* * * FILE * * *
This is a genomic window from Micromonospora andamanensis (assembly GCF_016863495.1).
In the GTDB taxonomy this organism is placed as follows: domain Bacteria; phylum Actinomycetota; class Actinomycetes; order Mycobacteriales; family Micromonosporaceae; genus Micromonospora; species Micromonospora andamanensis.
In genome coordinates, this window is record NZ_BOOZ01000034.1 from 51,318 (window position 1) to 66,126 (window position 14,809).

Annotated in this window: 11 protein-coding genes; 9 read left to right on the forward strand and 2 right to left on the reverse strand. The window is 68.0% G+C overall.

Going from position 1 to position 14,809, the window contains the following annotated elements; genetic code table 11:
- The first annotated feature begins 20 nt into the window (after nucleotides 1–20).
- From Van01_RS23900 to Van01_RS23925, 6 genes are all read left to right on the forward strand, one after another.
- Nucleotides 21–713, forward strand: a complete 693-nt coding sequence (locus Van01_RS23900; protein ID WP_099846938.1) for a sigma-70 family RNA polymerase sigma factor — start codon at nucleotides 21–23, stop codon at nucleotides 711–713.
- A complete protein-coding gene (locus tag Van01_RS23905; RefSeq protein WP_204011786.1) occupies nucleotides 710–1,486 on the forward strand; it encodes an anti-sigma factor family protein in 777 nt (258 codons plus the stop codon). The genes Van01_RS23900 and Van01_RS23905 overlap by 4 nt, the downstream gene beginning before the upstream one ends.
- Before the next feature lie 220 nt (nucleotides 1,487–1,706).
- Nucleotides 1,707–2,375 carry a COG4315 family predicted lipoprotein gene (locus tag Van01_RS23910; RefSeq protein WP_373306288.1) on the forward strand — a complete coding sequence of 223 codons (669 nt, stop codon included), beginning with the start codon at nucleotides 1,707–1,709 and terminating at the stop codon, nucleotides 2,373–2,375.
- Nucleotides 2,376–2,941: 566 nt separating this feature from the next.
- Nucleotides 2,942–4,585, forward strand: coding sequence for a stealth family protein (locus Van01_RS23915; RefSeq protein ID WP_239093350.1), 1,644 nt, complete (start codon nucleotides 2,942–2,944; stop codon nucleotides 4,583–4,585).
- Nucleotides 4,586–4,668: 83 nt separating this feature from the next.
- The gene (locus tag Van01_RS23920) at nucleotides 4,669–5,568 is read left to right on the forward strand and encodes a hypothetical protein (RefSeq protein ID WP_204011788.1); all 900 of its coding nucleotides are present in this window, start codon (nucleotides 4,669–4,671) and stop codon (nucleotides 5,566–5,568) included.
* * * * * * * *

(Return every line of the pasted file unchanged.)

This is a genomic window from Micromonospora andamanensis (assembly GCF_016863495.1).
In the GTDB taxonomy this organism is placed as follows: domain Bacteria; phylum Actinomycetota; class Actinomycetes; order Mycobacteriales; family Micromonosporaceae; genus Micromonospora; species Micromonospora andamanensis.
In genome coordinates, this window is record NZ_BOOZ01000034.1 from 51,318 (window position 1) to 66,126 (window position 14,809).

Annotated in this window: 11 protein-coding genes; 9 read left to right on the forward strand and 2 right to left on the reverse strand. The window is 68.0% G+C overall.

Going from position 1 to position 14,809, the window contains the following annotated elements; genetic code table 11:
- The first annotated feature begins 20 nt into the window (after nucleotides 1–20).
- From Van01_RS23900 to Van01_RS23925, 6 genes are all read left to right on the forward strand, one after another.
- Nucleotides 21–713, forward strand: a complete 693-nt coding sequence (locus Van01_RS23900; protein ID WP_099846938.1) for a sigma-70 family RNA polymerase sigma factor — start codon at nucleotides 21–23, stop codon at nucleotides 711–713.
- A complete protein-coding gene (locus tag Van01_RS23905; RefSeq protein WP_204011786.1) occupies nucleotides 710–1,486 on the forward strand; it encodes an anti-sigma factor family protein in 777 nt (258 codons plus the stop codon). The genes Van01_RS23900 and Van01_RS23905 overlap by 4 nt, the downstream gene beginning before the upstream one ends.
- Before the next feature lie 220 nt (nucleotides 1,487–1,706).
- Nucleotides 1,707–2,375 carry a COG4315 family predicted lipoprotein gene (locus tag Van01_RS23910; RefSeq protein WP_373306288.1) on the forward strand — a complete coding sequence of 223 codons (669 nt, stop codon included), beginning with the start codon at nucleotides 1,707–1,709 and terminating at the stop codon, nucleotides 2,373–2,375.
- Nucleotides 2,376–2,941: 566 nt separating this feature from the next.
- Nucleotides 2,942–4,585, forward strand: coding sequence for a stealth family protein (locus Van01_RS23915; RefSeq protein ID WP_239093350.1), 1,644 nt, complete (start codon nucleotides 2,942–2,944; stop codon nucleotides 4,583–4,585).
- Nucleotides 4,586–4,668: 83 nt separating this feature from the next.
- The gene (locus tag Van01_RS23920) at nucleotides 4,669–5,568 is read left to right on the forward strand and encodes a hypothetical protein (RefSeq protein ID WP_204011788.1); all 900 of its coding nucleotides are present in this window, start codon (nucleotides 4,669–4,671) and stop codon (nucleotides 5,566–5,568) included.